|Matthew Henry's Concise Commentary|
37:21-24 Elihu concludes his discourse with some great sayings concerning the glory of God. Light always is, but is not always to be seen. When clouds come between, the sun is darkened in the clear day. The light of God's favour shines ever towards his faithful servants, though it be not always seen. Sins are clouds, and often hinder us from seeing that bright light which is in the face of God. Also, as to those thick clouds of sorrow which often darken our minds, the Lord hath a wind which passes and clears them away. What is that wind? It is his Holy Spirit. As the wind dispels and sweeps away the clouds which are gathered in the air, so the Spirit of God clears our souls from the clouds and fogs of ignorance and unbelief, of sin and lust. From all these clouds the Holy Spirit of God frees us in the work of regeneration. And from all the clouds which trouble our consciences, the Holy Spirit sets us free in the work of consolation. Now that God is about to speak, Elihu delivers a few words, as the sum of all his discourse. With God is terrible majesty. Sooner or later all men shall fear him.
Verse 24. - Men do therefore fear him; or, let men therefore fear him. Let them see in his unsearchableness, his almighty power, his absolute moral perfection, and his superiority to all human questioning, ample grounds for the profoundest reverence and fear. And let them remember that he respecteth not any that are wise of heart. However "wise of heart" men may be, God does not "respect" them, at any rate to the extent of submitting his conduct to their judgment, and answering their clues-tionings (see ver. 20).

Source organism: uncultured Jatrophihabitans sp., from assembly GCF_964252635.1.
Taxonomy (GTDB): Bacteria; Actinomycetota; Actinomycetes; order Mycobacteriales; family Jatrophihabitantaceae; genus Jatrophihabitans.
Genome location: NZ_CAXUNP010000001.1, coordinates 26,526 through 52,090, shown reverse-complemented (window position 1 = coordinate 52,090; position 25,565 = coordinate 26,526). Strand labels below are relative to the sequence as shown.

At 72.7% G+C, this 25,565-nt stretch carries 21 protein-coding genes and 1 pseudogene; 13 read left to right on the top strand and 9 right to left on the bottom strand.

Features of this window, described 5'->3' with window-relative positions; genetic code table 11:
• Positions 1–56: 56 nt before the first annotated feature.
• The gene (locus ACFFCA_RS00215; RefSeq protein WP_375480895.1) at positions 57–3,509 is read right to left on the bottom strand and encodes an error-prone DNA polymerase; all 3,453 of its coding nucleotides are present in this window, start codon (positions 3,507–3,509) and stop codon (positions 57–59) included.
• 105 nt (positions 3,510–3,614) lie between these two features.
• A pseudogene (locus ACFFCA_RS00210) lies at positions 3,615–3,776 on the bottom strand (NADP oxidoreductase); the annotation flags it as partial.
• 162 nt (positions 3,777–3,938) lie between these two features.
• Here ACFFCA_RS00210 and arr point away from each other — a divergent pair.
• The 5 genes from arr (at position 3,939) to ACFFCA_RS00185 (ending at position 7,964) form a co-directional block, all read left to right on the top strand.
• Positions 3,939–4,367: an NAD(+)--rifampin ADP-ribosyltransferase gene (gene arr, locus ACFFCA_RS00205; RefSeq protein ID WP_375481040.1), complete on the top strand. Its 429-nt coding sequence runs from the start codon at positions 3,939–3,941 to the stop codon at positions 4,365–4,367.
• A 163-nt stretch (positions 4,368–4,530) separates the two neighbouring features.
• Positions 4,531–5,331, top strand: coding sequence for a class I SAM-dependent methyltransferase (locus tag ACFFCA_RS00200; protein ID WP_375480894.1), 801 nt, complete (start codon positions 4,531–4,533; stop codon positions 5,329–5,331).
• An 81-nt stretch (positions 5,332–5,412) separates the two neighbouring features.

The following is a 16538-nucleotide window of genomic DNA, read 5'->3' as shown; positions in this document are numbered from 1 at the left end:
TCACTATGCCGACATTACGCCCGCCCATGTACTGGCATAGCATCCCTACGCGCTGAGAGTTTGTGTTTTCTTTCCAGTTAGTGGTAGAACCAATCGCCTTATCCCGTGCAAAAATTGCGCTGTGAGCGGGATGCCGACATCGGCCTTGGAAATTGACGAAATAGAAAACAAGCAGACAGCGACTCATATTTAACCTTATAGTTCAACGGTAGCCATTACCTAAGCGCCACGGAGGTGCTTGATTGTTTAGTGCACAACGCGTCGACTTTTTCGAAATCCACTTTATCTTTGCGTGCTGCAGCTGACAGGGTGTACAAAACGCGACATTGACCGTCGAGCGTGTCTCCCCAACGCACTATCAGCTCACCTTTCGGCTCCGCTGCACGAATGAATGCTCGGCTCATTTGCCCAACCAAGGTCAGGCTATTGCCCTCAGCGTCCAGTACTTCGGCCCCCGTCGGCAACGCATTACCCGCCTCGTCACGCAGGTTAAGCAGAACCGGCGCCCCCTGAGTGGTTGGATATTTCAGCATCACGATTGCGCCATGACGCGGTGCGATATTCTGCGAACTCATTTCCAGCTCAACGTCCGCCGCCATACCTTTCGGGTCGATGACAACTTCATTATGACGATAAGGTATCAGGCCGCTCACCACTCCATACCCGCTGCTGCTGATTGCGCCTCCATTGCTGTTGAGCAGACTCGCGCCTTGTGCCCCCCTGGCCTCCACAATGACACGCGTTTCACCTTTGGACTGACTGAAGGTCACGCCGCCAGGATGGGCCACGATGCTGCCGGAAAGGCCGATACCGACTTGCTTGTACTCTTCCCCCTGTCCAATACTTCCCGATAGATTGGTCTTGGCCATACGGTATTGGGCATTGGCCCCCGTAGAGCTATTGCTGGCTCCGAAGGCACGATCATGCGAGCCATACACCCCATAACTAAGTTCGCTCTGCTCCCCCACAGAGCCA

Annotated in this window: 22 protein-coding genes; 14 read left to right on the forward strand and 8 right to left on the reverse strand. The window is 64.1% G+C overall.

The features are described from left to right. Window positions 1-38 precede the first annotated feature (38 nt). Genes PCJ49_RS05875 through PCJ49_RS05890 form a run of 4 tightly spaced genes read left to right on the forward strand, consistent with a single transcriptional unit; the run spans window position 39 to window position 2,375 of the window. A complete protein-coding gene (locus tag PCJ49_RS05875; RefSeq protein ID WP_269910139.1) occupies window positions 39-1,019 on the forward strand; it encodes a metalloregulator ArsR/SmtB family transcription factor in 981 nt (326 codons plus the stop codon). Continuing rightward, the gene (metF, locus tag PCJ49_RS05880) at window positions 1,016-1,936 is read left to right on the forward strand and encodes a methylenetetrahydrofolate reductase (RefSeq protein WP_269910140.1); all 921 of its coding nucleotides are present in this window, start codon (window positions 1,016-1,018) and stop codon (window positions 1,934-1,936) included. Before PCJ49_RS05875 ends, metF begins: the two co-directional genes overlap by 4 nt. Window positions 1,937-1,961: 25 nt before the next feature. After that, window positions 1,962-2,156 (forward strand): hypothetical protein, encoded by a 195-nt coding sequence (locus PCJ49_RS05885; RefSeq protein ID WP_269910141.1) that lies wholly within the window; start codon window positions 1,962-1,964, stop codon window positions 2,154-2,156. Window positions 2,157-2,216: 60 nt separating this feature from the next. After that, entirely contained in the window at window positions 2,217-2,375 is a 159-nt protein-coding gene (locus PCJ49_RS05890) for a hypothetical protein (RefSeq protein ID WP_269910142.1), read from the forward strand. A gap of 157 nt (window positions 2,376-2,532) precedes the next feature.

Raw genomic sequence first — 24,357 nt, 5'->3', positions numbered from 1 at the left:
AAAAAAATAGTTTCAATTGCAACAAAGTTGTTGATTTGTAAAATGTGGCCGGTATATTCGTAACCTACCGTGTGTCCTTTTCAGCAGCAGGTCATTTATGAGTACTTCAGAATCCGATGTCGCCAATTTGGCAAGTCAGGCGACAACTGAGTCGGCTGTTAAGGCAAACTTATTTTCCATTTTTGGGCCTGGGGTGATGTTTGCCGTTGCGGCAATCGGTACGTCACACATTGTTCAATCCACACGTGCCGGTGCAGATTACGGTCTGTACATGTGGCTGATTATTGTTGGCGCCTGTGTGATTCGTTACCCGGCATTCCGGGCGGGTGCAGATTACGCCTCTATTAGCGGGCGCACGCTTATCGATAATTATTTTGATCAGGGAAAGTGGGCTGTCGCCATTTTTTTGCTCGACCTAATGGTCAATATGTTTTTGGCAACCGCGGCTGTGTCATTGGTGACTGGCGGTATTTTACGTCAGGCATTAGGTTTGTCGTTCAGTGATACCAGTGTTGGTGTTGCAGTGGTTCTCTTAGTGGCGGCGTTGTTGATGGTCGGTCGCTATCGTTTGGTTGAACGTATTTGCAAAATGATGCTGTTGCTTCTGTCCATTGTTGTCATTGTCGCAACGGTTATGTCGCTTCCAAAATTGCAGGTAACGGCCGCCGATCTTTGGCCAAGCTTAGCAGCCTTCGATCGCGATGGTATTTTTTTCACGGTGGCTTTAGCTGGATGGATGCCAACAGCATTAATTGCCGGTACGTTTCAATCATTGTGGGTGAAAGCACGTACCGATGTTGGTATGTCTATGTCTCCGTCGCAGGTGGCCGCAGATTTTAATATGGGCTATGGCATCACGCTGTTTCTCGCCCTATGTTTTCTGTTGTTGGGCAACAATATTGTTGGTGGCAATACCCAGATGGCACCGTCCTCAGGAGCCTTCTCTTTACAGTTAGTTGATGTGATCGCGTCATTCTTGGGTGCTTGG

Gill's Exposition of the Entire Bible
Men do therefore fear him,.... Or should, because of his greatness in power, judgment, and justice; and because of his goodness, in not afflicting for his pleasure's sake, but for the profit of men; and therefore they should reverence and adore him, submit to his will, patiently bear afflictions, serve him internally and externally, with reverence and godly fear;
he respecteth not any that are wise of heart; that are wise in a natural sense: these are not always regarded by God, or are his favourites; neither temporal blessings, nor special grace, or the knowledge of spiritual things, are always given to the wise and prudent, Ecclesiastes 9:11. Or that are wise in their own conceit; there is a woe to such; and there is more hope of a fool than of him, Isaiah 5:21. Or he is not "afraid" of them (c), as some choose to render the word; he fears not to reprove them and correct them for their faults, or the schemes they form to counterwork him; for he can take them in their craftiness, and carry their counsel headlong. Or "every wise in heart shall not see him" (d): the world by wisdom knows him not; nor can any look into his heart, his thoughts, purposes, and designs, and into the causes and reasons of his actions; nor have those that are truly wise perfect vision and knowledge of him now, 1 Corinthians 13:9.
(c) "non timebit", Osiander. (d) "Non videbit eum omuis sapiens corde"; so some in Drusius.
Jamieson-Fausset-Brown Bible Commentary
24. do—rather, "ought."
wise—in their own conceits.
Job 37:24 Parallel Commentaries
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